This title is made up of words of Wallace Stevens, appearing in his poem The Comedian as the Letter C which in turn appears in his book Harmonium. The title "Socrates of Snails" is given in the poem to man; that is, to human beings considered as a whole. What, I wonder, is a group of snails called?
It is a belittling title, to be sure. What is it to be the Socrates of snails? The wisest, the best of snails? A snail others look up to? Perhaps he mocks the pretensions of our species, and there are enough of them, certainly; though it may in that case be more appropriate to substitute some great religious figure for the great philosophical figure, our colossal conceit being more evident in religion even than in philosophy. Mockery runs throughout the poem, particularly in its descriptions of its hero, Crispin, who is "the auditor of insects" among other silly things.
There are interpretations enough of the poem, but I can only speak for myself, as one of the snails. Crispin seems to go on a journey, France to the Yucatan to North Carolina. He also seems to commence his journey with grand ambitions, full of expectations of achievement, in understanding and knowing and doing, only to gradually lose them--while being mocked, repeatedly, by the words of the poem. He goes from the sublime not to the ridiculous (Napoleon's words while stopping in Warsaw on the retreat from Moscow) but to the mundane.
The poem appears in his first book, so one wonders why he would write something which seems to portray life's rise and fall and most ordinary end. But he came late to poetry, having practiced law as an insurance lawyer for many years before he became known as a poet. I can attest that the practice of law can be wearisome and can tell us much of our similarities to the snail.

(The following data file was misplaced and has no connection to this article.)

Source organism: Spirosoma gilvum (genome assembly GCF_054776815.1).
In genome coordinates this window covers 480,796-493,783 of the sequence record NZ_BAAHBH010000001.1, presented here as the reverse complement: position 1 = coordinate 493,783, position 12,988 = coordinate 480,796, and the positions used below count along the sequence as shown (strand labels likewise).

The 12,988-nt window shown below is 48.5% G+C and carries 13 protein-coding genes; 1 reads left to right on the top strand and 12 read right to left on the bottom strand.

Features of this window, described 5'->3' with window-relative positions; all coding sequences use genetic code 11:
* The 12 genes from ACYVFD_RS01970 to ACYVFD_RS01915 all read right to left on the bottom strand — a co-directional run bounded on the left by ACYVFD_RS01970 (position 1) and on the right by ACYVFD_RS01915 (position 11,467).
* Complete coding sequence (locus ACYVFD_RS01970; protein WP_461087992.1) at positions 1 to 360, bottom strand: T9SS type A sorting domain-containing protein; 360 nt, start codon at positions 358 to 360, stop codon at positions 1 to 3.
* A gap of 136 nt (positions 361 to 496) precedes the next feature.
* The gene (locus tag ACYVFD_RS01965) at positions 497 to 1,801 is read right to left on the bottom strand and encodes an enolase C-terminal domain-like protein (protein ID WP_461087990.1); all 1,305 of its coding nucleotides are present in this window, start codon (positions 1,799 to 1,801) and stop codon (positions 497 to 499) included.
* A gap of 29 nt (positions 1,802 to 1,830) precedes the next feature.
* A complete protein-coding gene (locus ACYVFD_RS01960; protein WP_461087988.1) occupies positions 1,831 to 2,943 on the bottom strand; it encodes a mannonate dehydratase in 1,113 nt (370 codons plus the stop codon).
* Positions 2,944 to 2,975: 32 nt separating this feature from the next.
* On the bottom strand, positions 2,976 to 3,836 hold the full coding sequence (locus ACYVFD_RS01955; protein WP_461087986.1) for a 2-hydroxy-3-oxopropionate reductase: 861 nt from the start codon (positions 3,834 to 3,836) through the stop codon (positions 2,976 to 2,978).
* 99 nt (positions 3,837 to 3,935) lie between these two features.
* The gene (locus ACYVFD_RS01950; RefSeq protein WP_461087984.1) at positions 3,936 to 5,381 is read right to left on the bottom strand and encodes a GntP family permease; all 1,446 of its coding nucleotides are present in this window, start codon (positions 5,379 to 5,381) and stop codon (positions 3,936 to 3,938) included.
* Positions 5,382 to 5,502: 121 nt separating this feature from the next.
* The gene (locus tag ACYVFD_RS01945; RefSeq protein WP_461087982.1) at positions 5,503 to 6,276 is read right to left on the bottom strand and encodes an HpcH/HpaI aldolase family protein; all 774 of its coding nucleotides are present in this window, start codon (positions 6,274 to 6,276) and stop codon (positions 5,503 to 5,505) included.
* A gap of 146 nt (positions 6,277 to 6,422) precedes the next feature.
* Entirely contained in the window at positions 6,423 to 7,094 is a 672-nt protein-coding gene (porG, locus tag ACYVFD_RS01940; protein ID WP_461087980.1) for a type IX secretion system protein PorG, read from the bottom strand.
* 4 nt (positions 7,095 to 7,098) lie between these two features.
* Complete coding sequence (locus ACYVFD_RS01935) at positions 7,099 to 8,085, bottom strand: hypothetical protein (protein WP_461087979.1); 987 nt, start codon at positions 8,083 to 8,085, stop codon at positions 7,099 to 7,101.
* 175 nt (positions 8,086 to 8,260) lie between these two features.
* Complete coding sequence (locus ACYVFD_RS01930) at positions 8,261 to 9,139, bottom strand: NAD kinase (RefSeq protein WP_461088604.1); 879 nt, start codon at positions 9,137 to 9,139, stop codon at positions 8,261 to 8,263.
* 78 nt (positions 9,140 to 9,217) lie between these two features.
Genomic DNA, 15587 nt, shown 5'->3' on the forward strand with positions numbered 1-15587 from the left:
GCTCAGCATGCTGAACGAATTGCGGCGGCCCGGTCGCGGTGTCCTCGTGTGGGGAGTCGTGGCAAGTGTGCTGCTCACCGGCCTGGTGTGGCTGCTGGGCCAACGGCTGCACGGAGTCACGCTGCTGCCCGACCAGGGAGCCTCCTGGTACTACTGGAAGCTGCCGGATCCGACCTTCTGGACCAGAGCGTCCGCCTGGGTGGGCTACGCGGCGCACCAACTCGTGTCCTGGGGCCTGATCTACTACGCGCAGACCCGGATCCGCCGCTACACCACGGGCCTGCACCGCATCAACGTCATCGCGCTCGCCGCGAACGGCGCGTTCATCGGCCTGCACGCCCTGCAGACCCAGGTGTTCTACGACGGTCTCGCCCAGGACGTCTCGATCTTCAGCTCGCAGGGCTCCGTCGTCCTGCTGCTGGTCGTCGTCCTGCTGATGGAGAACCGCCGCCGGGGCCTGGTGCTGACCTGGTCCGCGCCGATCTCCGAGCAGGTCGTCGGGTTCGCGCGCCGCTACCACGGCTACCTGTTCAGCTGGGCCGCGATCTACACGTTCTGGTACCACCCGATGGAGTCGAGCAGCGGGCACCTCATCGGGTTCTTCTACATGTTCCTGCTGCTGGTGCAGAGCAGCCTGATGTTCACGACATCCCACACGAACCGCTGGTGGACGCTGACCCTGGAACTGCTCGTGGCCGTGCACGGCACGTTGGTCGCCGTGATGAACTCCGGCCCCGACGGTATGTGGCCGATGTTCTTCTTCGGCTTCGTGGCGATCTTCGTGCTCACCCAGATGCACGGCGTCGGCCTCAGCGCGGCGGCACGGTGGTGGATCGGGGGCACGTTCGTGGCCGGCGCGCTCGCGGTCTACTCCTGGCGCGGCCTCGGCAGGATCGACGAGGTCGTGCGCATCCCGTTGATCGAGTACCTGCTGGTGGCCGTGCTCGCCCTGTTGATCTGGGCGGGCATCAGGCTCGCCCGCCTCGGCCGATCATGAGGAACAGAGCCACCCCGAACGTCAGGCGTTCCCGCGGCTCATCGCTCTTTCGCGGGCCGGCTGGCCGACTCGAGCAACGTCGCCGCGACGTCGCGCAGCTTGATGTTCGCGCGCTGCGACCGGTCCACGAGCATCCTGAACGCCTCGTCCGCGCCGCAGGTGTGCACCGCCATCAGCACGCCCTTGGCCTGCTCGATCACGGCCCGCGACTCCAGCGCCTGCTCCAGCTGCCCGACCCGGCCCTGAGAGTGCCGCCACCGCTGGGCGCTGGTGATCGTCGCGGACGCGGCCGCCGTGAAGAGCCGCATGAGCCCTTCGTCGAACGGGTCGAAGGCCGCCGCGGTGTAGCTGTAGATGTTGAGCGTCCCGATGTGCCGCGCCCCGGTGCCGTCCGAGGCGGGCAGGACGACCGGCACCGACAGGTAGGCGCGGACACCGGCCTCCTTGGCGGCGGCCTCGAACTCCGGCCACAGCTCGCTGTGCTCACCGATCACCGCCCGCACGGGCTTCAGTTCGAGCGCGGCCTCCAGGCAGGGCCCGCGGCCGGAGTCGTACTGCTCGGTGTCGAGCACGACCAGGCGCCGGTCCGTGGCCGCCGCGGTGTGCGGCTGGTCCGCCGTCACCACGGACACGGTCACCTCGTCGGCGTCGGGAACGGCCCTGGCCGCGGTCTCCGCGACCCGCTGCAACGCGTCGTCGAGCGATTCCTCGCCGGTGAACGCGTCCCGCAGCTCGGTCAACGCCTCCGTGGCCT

Stevens, most annoyingly, wrote extensively about poetry generally if not his own poems in particular, and so assured that it's difficult to interpret his poetry as being anything but what he claimed poetry to be. It may be this was a clever anticipation of criticism and a means of addressing it, a tactic a good lawyer might employ, similar to drafting an agreement with an eye towards potential disputes. But there's no reason to think that by writing of poetry, he was being insincere. However, he did call poetry the supreme fiction, and it's interesting to consider whether an analysis of the supreme fiction would of necessity be fictive itself.
Again, I speak only for myself. But for me, for all his word-play, for all his concern with great philosophical matters, for all his undoubted sophistication, he intended to express that we live only in the mundane, can only know the mundane, are only content when we live a mundane life, when we become content with the mundane. Our pretensions befuddle and confuse us as a result.
The question we snails must address and answer is whether we are content to be snails. We must first, of course, recognize we are what we are, and this would seem to be what living can teach us, if we're not deluded by our conceit. But isn't it disappointing, at best, to be snails, to be humans?
As I noted, Stevens was no adolescent when he wrote his poetry, and so cannot be considered, presumptively, filled with angst. And the cool, precise, complicated beauty of his poetry indicates he was not one of the adult adolescents who fail to accept that they were not born for a special purpose, are not God's favorites, are not the highest concern of the universe, and spend their time telling us they resent this is the case and insisting we share in their resentment. He was a man.
I think he accepted that we are not what we pretend to be, but simply are what we are, seeking a means by which to do the best we can with what we have and take the rest as it happens, to paraphrase Epictetus (I'm not the first to think that Stevens was in some respects, at least, a Stoic). But doing the best we can with what we have can be significant if we have the necessary strength, intelligence, patience and humility to know ourselves and use those qualities we possess secundum naturam.